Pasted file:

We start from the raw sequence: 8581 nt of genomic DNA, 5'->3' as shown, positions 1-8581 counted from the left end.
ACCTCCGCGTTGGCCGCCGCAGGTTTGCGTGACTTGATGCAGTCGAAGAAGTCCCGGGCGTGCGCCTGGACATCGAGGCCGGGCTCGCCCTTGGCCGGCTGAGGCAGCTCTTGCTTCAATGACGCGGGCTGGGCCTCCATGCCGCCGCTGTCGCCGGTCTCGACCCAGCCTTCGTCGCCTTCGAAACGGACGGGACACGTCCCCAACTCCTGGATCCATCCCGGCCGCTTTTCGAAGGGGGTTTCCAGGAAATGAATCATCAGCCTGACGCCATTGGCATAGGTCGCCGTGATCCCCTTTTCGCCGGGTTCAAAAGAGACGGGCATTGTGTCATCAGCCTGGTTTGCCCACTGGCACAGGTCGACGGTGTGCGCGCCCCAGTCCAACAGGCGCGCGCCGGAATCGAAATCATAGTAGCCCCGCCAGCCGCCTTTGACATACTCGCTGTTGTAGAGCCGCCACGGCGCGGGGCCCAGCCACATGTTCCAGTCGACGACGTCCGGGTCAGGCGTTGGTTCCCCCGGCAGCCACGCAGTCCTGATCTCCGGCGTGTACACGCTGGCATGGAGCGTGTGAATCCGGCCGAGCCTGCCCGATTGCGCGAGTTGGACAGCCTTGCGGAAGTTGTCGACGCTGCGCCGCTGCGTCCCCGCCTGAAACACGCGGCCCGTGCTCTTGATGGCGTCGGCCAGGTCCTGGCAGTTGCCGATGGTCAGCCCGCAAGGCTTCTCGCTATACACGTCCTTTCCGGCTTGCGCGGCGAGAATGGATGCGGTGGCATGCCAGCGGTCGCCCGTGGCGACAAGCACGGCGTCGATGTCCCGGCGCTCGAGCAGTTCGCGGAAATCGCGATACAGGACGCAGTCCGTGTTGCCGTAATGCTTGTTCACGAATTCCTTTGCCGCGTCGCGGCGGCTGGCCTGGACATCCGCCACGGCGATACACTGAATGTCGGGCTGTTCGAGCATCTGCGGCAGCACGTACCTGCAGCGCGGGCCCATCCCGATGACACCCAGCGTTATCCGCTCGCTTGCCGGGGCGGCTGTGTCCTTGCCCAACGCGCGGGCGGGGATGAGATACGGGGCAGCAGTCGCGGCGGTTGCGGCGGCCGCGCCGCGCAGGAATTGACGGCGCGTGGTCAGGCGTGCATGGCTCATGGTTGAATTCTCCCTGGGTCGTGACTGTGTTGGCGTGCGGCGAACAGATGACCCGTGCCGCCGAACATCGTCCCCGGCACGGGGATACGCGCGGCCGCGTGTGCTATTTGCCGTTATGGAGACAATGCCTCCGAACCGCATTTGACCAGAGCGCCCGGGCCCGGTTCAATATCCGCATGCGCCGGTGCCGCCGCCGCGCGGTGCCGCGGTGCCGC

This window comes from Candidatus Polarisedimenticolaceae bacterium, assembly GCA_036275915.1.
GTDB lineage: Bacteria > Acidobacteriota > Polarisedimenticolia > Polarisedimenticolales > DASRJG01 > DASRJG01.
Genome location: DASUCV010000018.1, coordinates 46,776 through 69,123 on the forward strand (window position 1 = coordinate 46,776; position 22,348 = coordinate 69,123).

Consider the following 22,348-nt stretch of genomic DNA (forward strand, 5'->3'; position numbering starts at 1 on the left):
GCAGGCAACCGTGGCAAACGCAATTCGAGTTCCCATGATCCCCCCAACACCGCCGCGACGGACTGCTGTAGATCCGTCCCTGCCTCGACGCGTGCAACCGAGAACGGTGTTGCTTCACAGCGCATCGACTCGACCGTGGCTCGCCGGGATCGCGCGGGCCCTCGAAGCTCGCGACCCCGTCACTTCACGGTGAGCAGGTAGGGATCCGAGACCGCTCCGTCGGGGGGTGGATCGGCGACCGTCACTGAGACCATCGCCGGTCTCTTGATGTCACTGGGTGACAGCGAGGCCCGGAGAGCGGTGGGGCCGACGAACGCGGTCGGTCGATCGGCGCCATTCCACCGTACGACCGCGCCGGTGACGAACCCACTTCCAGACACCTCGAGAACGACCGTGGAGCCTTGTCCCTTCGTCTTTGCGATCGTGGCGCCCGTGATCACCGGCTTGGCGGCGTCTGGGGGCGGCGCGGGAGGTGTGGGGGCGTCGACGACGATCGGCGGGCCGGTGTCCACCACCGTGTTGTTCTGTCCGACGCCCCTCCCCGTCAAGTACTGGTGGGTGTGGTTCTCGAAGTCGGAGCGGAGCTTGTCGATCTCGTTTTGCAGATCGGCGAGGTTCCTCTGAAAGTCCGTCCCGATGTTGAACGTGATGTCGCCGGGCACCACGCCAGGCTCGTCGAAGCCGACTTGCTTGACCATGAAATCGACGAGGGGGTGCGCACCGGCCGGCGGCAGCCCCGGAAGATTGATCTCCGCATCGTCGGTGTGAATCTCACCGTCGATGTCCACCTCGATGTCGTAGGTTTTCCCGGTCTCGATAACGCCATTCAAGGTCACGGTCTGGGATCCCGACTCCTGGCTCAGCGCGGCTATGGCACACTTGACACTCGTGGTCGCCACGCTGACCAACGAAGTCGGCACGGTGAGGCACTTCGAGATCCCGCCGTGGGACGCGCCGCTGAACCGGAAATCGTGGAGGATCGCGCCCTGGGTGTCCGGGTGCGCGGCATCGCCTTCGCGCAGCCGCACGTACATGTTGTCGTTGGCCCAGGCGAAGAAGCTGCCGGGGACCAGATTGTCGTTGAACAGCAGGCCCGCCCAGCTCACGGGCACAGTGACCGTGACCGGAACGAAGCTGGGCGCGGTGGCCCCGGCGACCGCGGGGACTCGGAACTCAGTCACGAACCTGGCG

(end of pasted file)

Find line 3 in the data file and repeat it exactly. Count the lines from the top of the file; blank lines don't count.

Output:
This window comes from Candidatus Polarisedimenticolaceae bacterium, assembly GCA_036275915.1.